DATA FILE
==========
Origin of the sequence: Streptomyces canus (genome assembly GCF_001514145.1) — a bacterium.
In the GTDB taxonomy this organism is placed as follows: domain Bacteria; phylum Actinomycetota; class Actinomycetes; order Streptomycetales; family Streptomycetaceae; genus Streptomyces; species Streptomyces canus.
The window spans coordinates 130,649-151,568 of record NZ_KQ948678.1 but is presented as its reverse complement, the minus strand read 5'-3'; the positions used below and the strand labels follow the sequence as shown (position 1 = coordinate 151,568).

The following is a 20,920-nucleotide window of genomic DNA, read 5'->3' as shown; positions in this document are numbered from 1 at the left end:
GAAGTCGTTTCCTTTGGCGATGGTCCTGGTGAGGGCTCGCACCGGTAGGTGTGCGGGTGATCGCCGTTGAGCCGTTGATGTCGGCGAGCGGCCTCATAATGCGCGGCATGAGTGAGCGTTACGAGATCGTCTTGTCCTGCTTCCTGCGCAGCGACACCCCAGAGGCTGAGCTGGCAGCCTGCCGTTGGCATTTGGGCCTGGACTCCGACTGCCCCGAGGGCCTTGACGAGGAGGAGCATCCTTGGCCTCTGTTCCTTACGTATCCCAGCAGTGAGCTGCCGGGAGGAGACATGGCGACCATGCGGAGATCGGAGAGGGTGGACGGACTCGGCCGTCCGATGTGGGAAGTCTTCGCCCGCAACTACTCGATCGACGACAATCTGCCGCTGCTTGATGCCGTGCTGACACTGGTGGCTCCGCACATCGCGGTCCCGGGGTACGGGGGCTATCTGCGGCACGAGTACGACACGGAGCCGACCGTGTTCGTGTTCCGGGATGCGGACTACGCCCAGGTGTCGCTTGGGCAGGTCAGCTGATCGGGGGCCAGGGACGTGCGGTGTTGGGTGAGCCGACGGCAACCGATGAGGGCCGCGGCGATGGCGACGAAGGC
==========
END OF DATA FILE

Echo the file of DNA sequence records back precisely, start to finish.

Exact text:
Origin of the sequence: Streptomyces canus (genome assembly GCF_001514145.1) — a bacterium.
In the GTDB taxonomy this organism is placed as follows: domain Bacteria; phylum Actinomycetota; class Actinomycetes; order Streptomycetales; family Streptomycetaceae; genus Streptomyces; species Streptomyces canus.
The window spans coordinates 130,649-151,568 of record NZ_KQ948678.1 but is presented as its reverse complement, the minus strand read 5'-3'; the positions used below and the strand labels follow the sequence as shown (position 1 = coordinate 151,568).

The following is a 20,920-nucleotide window of genomic DNA, read 5'->3' as shown; positions in this document are numbered from 1 at the left end:
GAAGTCGTTTCCTTTGGCGATGGTCCTGGTGAGGGCTCGCACCGGTAGGTGTGCGGGTGATCGCCGTTGAGCCGTTGATGTCGGCGAGCGGCCTCATAATGCGCGGCATGAGTGAGCGTTACGAGATCGTCTTGTCCTGCTTCCTGCGCAGCGACACCCCAGAGGCTGAGCTGGCAGCCTGCCGTTGGCATTTGGGCCTGGACTCCGACTGCCCCGAGGGCCTTGACGAGGAGGAGCATCCTTGGCCTCTGTTCCTTACGTATCCCAGCAGTGAGCTGCCGGGAGGAGACATGGCGACCATGCGGAGATCGGAGAGGGTGGACGGACTCGGCCGTCCGATGTGGGAAGTCTTCGCCCGCAACTACTCGATCGACGACAATCTGCCGCTGCTTGATGCCGTGCTGACACTGGTGGCTCCGCACATCGCGGTCCCGGGGTACGGGGGCTATCTGCGGCACGAGTACGACACGGAGCCGACCGTGTTCGTGTTCCGGGATGCGGACTACGCCCAGGTGTCGCTTGGGCAGGTCAGCTGATCGGGGGCCAGGGACGTGCGGTGTTGGGTGAGCCGACGGCAACCGATGAGGGCCGCGGCGATGGCGACGAAGGC